CRJ Week 3:Rethinking photographers
The topics covered this week were extremely interesting and forced me to think about a subject that regularly becomes a topic of discussion for me. What is it that makes a photographer?
In addition to studying this course I also lecture photography at an FE college in Birmingham, many of the students who attend this college will purchase their own camera to use whilst on the course, a popular choice amongst these students is the Canon 5D Mark 4 (£3,190.00). Usually these learners are unfamiliar with how to operate the camera, and on many occasions are using the camera in auto.
My photographic mentor who is a very experienced landscape photographer, and continues to take outstanding images regularly uses an Olympus pen e-pl3 and a Nikon D80. He is methodical in his approach to photography I suppose formulaic in that he will take photo’s of a subject over and over on multiple days at multiple times judging exposure, light position considering changes of composition before presenting a collection.
Damon Winter is a point of discussion in one of this weeks articles, the article discusses his use of an iPhone and the app Hipstamatic to capture images in a conflict zone (Nahr-i-Sufi) Damon discusses how many of the images he took would not have been possible with a DSLR due to it’s obtrusive nature. The size, lenses and nature of shooting with a larger camera is not appropriate for a variety of situations.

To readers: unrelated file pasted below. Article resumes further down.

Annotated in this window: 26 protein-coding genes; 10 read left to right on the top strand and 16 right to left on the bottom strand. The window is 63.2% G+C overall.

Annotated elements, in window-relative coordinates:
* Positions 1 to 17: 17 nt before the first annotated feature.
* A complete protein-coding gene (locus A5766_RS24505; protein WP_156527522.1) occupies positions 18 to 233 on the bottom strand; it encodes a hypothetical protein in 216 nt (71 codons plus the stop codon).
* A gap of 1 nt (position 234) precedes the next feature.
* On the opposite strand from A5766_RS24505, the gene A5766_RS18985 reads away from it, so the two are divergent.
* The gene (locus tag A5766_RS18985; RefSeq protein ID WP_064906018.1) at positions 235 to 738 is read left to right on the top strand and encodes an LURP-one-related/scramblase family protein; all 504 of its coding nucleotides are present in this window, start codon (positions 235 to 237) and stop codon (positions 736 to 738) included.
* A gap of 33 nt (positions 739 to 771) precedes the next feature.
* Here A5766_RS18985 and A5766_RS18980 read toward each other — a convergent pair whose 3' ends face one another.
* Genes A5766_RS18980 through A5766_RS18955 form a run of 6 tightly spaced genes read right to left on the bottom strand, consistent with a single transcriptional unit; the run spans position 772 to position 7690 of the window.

I currently really enjoy street photography; referring back to last weeks discussion we looked at the negative views associated with some photographers and their voyeuristic nature. In my opinion walking around with a large DSLR shooting street photographs would elicit a negative response in the majority of circumstances. Just as with the situation Damon Winter found himself in discretion ensures that the photographer is actually able to capture a candid moment without it being compromised.
Equipment is not what determines whether someone is an artist in my opinion, and whilst I understand the problems with the ability for every person to buy a camera and declare themselves a photographer, but why can’t someone who shoots exclusive with a mobile for instagram be a photographer? Surely the audience reached is more important than means of capturing thew image?
Instagram, Flickr, facebook and other social networks provide a large audience for visual artists and also work as a source of income be it through marketing or image sales for many. This has changed the way that the younger generation of photographers see the medium it has also changed the tools used for creation of content.
A case study to further highlight the change in perception was discussion wit a student in one of my classes who we’ll refer to as NA, NA stated that he is more confident using a smart phone to take photos when on a photo shoot than he s using his DSLR (he has a Canon 700D) he discussed how much easier it is to capture an image without having to think about camera controls, exposure etc. NA explained that the only thing that matters to him is capturing the image. (www.instagram.com/nadil.ahmedd) The standard of Nadil’s images is very high he has a very good understanding of photographic composition and his images are being viewed by his intended audience (he has 4,900 followers).
Photography is about capturing or recording an image and presenting it to your intended audience the means by which the image is captured again in my opinion matters very little.